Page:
// Release your unmanaged resources here
                     . . .
The preceding syntax causes the compiler to generate the following code.
                    class yourObject {
                        protected override void Finalize() {
                                         . . .
                                finally {

In Visual Basic .NET, you need to override Object.Finalize.
                        Protected Overrides Sub Finalize()
                        ' clean up unmanaged resources
                        End Sub


Provide the Dispose method (using the Dispose pattern, which is discussed later in this chapter) for types that contain references to external resources that need to be explicitly freed by the calling code. You can avoid finalization by implementing the IDisposable interface and by allowing your class’s consumers to call Dispose. 
The reason you want to avoid finalization is because it is performed asynchronously and unmanaged resources might not be freed in a timely fashion. This is especially important for large and expensive unmanaged resources such as bitmaps or database connections. In these cases, the classic style of explicitly releasing your resources is preferred (using the IDisposable interface and providing a Dispose method). With
this approach, resources are reclaimed as soon as the consumer calls Dispose and the object need not be queued for finalization. Statistically, what you want to see is that almost all of your finalizable objects are being disposed and not finalized. The finalizer should only be your backup.

With this approach, you release unmanaged resources in the IDisposable.Dispose method. This method can be called explicitly by your class’s consumers or implicitly by using the C# using statement.

To prevent the garbage collector from requesting finalization, your Dispose implementation should call GC.SuppressFinalization.

Finalize and Dispose Guidelines

  • Call Close or Dispose on classes that support it.
  • Use the using statement in C# and Try/Finally blocks in Visual Basic .NET to ensure Dispose is called.
  • Do not implement Finalize unless required.
  • Implement Finalize only if you hold unmanaged resources across client calls.
  • Move the Finalization burden to the leaves of object graphs.
  • If you implement Finalize, implement IDisposable.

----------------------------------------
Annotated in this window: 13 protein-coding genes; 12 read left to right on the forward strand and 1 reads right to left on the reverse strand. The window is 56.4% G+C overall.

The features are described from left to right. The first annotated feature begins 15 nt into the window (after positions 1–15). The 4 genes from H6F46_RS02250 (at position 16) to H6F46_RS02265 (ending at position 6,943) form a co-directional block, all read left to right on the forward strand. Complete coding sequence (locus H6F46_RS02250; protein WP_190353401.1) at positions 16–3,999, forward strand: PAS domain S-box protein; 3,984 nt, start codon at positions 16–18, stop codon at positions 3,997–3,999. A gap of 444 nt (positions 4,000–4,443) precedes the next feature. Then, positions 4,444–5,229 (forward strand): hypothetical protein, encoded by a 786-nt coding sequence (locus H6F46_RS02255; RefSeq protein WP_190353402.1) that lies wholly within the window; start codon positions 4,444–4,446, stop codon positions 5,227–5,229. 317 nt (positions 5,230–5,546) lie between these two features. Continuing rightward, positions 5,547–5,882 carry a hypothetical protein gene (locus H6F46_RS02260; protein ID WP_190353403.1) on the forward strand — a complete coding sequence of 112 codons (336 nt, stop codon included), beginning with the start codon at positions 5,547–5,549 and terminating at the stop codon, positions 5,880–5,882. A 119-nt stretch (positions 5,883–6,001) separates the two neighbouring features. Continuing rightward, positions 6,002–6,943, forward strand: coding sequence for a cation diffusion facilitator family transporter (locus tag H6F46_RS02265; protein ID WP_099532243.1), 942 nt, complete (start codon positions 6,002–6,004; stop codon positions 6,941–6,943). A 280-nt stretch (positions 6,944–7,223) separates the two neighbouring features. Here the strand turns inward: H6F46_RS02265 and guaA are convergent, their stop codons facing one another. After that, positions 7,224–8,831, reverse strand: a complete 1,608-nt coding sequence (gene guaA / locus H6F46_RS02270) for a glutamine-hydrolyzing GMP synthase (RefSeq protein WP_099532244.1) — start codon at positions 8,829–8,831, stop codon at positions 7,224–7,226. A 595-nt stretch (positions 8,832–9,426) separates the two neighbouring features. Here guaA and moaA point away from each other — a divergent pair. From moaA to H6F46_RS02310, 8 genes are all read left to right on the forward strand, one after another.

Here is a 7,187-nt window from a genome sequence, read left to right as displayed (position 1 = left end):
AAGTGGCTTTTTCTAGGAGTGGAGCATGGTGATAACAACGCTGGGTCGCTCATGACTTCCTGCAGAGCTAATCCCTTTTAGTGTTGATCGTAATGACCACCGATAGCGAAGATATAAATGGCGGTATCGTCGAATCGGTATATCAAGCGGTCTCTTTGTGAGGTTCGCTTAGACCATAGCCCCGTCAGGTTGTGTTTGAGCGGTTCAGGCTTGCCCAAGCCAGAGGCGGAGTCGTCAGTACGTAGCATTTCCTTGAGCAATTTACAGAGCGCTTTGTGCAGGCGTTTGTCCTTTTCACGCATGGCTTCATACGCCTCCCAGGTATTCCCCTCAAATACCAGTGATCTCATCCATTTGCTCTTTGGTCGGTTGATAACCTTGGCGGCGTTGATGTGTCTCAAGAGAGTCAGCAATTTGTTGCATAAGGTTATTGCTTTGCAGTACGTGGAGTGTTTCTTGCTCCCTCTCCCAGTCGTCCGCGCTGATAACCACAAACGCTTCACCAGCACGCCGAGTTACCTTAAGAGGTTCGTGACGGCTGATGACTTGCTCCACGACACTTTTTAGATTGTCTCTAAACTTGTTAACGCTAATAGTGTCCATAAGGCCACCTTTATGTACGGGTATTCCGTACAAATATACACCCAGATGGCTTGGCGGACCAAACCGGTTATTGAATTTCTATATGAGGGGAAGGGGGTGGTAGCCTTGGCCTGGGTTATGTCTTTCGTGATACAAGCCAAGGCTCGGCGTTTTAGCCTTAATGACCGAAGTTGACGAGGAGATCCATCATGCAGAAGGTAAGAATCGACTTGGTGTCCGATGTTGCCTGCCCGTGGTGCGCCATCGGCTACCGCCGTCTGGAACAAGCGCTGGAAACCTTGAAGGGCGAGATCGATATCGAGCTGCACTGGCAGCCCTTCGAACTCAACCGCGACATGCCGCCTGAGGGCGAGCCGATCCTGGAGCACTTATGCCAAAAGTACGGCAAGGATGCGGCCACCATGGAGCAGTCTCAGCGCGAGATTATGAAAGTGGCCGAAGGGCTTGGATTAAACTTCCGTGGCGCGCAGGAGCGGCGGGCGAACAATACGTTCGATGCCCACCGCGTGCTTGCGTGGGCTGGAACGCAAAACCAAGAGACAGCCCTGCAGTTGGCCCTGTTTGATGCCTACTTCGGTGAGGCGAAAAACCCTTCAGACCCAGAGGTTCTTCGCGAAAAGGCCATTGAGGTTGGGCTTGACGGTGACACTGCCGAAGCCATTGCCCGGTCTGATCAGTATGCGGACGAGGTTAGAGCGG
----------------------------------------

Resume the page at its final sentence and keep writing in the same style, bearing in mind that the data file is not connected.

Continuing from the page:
• If you implement Finalize and Dispose, use the Dispose pattern.
  • Suppress finalization in your Dispose method.
  • Allow Dispose to be called multiple times.
  • Call Dispose on base classes and on IDisposable members.
  • Keep finalizer code simple to prevent blocking.
  • Provide thread safe cleanup code only if your type is thread safe.

Thursday, 30 August 2012

Class Design Considerations

Class design choices can affect system performance and scalability. However, analyze your tradeoffs, such as functionality, maintainability, and company coding guidelines. Balance these with performance guidelines.

This section summarizes guidelines for designing your managed classes:

  • Do not make classes thread safe by default.
  • Consider using the sealed keyword.
  • Consider the tradeoffs of virtual members.
  • Consider using overloaded methods.
  • Consider overriding the Equals method for value types.
  • Know the cost of accessing a property.
  • Consider private vs. public member variables.
  • Limit the use of volatile fields.

Do Not Make Classes Thread Safe by Default

Consider carefully whether you need to make an individual class thread safe. Thread safety and synchronization is often required at a higher layer in the software architecture and not at an individual class level. When you design a specific class, you often do not know the proper level of atomicity, especially for lower-level classes.
For example, consider a thread safe collection class. The moment the class needs to be atomically updated with something else, such as another class or a count variable, the built-in thread safety is useless. Thread control is needed at a higher level. There are two problems in this situation. Firstly, the overhead from the thread-safety features that the class offers remains even though you do not require those features. Secondly,
the collection class likely had a more complex design in the first place to offer those thread-safety services, which is a price you have to pay whenever you use the class.

In contrast to regular classes, static classes (those with only static methods) should be thread safe by default. Static classes have only global state, and generally offer services to initialize and manage that shared state for a whole process. This requires proper thread safety.

Consider Using the sealed Keyword

You can use the sealed keyword at the class and method level. In Visual Basic .NET, you can use the NotInheritable keyword at the class level or NotOverridable at the method level. If you do not want anybody to extend your base classes, you should mark them with the sealed keyword. Before you use the sealed keyword at the class level, you should carefully evaluate your extensibility requirements. If you derive from a base class that has virtual members and you do not want anybody to extend the functionality of the derived class, you can consider sealing the virtual members in the derived class. Sealing the virtual methods makes them candidates for inlining and other compiler optimizations.

Consider the following example.

        public class MyClass{